The next section or so is bog-standard – apps, goals, assists and the assistants rating of current and potential ability. The last three columns are more important – game win percentage for the player, points won per game, and mistakes leading to a goal.

Game win %age and points won per game let me see which players are contributing most to the overall points haul. It can be skewed though. Players who end up coming on as a sub when we are winning, for example, will have a great percentage and points per game. But generally, I can see who, over the course of a season, is over or underrated.

The mistakes leading to a goal does something similar in that it lets me see if I have any complete liabilities in the side.

Defence – FM19

 Can be downloaded here on steam.

Slight change of tack here. The first couple of key columns are height and weight. I’m not subtle. I want my defence to be tall and strong. And if they can’t be tall and strong then tall and fat enough to need a substantial detour to get around will do.

The next two sections break down the attributes into the physical (positioning, jumping, strength, acceleration, pace) and the defensive (heading, marking, tackling, long throws). All of these are probably obvious but long throws maybe not so much. I’ve included this as I love a good Rory Delap style throw-in, and I usually want my full-backs to do it.

Next we have some stats. Tackle won percentage, key tackles, headers won per 90 and interceptions per 90 (and mistakes leading to goals again). These should all help identify players who are actually doing well or that are struggling in their defensive duties. The attributes just tell us who should do well, but the stats tell us who is actually doing the job. I can see who is good in the tackle, and who is getting the important tackles in, who is good in the air and who is cutting out opposition balls.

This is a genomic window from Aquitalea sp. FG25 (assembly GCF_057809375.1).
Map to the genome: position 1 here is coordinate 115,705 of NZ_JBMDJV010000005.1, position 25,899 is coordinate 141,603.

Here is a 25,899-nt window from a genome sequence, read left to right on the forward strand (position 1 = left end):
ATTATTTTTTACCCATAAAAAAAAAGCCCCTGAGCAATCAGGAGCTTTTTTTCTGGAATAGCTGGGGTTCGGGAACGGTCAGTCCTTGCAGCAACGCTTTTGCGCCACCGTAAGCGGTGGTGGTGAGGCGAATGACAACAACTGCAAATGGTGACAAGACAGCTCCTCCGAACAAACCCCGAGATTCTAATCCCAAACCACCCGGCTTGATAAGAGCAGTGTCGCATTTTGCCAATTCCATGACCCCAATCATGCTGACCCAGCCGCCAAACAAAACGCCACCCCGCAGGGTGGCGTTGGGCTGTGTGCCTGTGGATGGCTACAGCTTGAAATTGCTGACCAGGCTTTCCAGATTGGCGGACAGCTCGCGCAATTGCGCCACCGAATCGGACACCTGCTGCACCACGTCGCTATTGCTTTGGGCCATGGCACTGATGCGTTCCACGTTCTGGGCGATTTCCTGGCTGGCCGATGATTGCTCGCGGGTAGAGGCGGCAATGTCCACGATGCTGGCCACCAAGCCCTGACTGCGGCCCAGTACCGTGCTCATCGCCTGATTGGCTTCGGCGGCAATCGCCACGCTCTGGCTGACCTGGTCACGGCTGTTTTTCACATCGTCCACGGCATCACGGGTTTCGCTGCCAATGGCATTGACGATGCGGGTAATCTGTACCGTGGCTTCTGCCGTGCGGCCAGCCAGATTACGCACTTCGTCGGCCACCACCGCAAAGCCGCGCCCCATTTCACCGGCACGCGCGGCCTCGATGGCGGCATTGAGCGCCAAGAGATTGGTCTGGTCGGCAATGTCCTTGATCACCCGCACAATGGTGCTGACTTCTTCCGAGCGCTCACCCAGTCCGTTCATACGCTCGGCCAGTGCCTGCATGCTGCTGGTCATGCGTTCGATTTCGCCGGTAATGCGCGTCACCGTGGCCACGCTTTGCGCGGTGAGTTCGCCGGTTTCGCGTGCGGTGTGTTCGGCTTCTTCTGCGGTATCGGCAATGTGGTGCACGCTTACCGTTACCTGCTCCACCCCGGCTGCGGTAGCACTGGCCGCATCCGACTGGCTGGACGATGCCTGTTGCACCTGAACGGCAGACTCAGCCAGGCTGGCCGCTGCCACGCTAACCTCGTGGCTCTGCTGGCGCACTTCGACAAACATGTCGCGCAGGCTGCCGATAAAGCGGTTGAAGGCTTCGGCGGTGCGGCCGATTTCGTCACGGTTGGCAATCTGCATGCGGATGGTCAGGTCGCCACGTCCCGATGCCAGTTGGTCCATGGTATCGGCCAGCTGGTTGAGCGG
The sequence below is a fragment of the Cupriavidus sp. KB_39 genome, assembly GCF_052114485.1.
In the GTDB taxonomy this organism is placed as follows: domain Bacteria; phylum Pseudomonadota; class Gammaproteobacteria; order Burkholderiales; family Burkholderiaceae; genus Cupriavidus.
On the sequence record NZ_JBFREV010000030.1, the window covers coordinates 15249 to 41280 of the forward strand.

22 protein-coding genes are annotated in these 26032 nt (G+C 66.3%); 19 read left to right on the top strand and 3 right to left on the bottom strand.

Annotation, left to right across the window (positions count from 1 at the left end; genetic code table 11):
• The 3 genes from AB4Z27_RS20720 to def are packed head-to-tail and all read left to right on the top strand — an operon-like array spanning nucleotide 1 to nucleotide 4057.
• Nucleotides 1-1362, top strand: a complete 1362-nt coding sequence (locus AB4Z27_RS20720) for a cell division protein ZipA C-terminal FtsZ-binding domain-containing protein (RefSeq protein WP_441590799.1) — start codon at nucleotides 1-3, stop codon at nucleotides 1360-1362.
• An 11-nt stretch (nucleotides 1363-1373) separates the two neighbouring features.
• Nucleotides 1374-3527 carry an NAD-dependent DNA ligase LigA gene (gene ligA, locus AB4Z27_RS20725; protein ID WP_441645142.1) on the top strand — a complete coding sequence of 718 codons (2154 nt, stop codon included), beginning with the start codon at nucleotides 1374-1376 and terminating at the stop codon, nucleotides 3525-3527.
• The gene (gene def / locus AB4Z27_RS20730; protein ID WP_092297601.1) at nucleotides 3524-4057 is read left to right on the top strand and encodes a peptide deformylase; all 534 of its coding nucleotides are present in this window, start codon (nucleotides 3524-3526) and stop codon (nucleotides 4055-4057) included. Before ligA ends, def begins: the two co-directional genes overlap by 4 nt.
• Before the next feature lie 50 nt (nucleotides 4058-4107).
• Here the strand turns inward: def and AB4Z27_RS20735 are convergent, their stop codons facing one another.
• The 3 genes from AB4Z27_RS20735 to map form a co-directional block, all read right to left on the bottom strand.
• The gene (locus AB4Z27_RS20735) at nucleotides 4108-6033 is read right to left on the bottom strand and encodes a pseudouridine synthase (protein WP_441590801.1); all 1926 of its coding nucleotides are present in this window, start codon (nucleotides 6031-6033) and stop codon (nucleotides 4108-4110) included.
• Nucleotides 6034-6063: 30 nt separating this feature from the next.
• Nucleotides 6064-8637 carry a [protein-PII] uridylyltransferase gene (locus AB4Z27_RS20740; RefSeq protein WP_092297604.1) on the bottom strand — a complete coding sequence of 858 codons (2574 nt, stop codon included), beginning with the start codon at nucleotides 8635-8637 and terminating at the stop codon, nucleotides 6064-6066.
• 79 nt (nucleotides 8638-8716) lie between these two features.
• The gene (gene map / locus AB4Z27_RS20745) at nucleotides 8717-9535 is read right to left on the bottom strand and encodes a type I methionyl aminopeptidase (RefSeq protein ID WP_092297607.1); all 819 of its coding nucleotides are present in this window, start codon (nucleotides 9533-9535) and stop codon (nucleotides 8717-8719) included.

Midfield -FM19

Can be downloaded here on steam.

This one gets slightly more complicated. First of all we have some physical attributes (strength, acceleration, pace) that let us know who should tick the basic boxes. Then we have a few key mental attributes (work rate, vision and flair) so we know who will work hard, and who has the creative edge (spoiler – no one). Then we have the technical attributes at a glance (technique, passing, free kicks, first touch, dribbling, and crossing). From this it should be clear who is a good choice for winger, and who might need to be played more centrally, nothing more complicated than that.

Stats-wise we have chances created per 90. Eventually I want to see if this relates to the other attributes of vision and flair. We also have the goals per 90 and mins per goal to see what direct attacking threat they bring.

Finally, we have the stats more directly related to midfield performance. Passes completed per 90, pass percentage, key passes per 90, dribbles per game, and cross conversion percentage. All of these should let me see who is a passenger in midfield, and who is a driving force. Some are more important for the wingers (dribbles and crosses) but all give a good picture of who is more effective.

Attack – FM19

Can be downloaded here on steam.

We have a similar breakdown here – physical attributes such as jumping, strength, pace and acceleration so we can see who can meet the basics. Then we have the more attacking based attributes (heading, finishing, composure, off the ball, anticipation, decisions). Across these we can see which strikers are physically good (some), technically good (not many) and mentally ready (even fewer). A fast striker with good anticipation and off the ball movement might serve us better than immobile lumps with great shots in some situations (or vice versa as I love hoofball so there’s a home here for lumps).